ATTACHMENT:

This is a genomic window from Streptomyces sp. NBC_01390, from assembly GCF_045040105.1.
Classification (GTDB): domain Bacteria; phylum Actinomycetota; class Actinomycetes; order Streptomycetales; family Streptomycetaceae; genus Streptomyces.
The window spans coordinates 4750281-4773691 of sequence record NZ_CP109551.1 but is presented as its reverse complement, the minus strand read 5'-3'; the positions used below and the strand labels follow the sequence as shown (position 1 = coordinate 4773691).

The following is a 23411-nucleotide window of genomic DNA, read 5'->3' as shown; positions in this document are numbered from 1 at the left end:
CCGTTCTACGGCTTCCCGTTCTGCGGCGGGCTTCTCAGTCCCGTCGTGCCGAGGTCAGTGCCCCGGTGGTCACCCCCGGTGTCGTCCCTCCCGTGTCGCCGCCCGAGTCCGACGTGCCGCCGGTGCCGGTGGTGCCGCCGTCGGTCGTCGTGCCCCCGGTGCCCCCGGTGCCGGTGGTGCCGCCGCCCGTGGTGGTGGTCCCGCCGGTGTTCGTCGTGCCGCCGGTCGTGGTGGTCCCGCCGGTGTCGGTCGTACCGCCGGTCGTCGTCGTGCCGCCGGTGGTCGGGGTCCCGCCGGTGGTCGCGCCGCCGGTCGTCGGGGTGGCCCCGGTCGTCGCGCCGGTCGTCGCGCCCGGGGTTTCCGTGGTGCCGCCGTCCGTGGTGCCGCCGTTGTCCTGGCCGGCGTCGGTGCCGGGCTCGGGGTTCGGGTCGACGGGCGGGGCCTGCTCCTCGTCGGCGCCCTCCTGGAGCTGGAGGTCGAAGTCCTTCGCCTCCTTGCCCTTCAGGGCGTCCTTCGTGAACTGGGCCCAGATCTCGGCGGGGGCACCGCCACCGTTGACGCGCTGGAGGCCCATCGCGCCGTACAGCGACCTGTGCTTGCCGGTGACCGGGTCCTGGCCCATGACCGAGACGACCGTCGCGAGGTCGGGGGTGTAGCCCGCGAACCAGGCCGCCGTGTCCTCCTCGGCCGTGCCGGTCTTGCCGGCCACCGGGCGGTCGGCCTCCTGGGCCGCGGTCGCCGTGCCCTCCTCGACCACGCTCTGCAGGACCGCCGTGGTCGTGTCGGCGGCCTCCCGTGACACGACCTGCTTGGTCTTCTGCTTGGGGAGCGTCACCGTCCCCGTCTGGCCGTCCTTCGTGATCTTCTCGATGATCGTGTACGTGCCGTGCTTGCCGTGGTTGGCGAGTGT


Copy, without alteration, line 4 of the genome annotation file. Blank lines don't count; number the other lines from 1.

The following is a 23411-nucleotide window of genomic DNA, read 5'->3' as shown; positions in this document are numbered from 1 at the left end: